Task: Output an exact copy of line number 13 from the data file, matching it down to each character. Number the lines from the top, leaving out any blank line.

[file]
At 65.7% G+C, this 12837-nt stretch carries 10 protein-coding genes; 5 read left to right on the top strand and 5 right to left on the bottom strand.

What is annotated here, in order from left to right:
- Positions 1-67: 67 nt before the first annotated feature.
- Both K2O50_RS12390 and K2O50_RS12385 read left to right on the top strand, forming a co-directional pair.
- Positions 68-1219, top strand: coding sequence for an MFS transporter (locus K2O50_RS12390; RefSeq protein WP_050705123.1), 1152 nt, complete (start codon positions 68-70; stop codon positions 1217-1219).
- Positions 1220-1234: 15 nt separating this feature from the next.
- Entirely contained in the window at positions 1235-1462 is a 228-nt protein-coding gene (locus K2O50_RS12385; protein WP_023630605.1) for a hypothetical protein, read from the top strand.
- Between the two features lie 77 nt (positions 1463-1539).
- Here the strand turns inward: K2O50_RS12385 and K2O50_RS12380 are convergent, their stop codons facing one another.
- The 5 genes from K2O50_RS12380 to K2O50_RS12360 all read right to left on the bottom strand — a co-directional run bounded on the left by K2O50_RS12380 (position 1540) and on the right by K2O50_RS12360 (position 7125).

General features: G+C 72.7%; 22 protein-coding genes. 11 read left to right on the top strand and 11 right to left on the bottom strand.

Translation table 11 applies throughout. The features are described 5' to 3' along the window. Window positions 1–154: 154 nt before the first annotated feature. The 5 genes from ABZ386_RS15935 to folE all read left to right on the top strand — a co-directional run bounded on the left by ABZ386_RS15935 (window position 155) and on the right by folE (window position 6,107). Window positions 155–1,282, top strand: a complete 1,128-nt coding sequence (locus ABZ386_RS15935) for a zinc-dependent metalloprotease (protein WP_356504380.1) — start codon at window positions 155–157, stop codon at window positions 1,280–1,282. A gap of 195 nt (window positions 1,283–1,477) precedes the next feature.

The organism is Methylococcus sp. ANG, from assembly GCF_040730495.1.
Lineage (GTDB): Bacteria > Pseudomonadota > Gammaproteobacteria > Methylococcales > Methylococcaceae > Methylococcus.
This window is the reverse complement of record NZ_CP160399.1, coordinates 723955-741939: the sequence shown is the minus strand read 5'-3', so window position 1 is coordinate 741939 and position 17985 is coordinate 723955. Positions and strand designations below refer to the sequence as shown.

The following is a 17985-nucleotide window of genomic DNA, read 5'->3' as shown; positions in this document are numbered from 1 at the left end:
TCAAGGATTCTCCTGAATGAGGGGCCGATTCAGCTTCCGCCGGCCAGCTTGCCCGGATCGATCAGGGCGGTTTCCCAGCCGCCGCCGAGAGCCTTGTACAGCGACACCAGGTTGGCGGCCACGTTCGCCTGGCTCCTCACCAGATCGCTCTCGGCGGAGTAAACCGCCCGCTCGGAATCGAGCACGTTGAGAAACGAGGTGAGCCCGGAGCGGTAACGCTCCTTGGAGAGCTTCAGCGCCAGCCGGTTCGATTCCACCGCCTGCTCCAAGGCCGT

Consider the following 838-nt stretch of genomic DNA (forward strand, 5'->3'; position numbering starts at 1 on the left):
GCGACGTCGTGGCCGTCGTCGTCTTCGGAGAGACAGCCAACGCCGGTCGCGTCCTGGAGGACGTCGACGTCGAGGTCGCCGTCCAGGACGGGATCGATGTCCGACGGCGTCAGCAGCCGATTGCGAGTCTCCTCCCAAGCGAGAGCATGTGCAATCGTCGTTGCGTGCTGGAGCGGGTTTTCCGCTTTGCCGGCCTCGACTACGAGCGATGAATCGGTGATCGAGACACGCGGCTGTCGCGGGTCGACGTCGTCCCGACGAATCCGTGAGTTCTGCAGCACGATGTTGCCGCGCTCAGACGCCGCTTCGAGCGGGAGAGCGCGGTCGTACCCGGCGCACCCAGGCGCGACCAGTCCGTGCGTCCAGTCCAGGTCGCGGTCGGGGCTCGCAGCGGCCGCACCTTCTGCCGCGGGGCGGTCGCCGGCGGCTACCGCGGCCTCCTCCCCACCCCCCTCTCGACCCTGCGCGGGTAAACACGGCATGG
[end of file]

The organism is Methylococcus sp. ANG, from assembly GCF_040730495.1.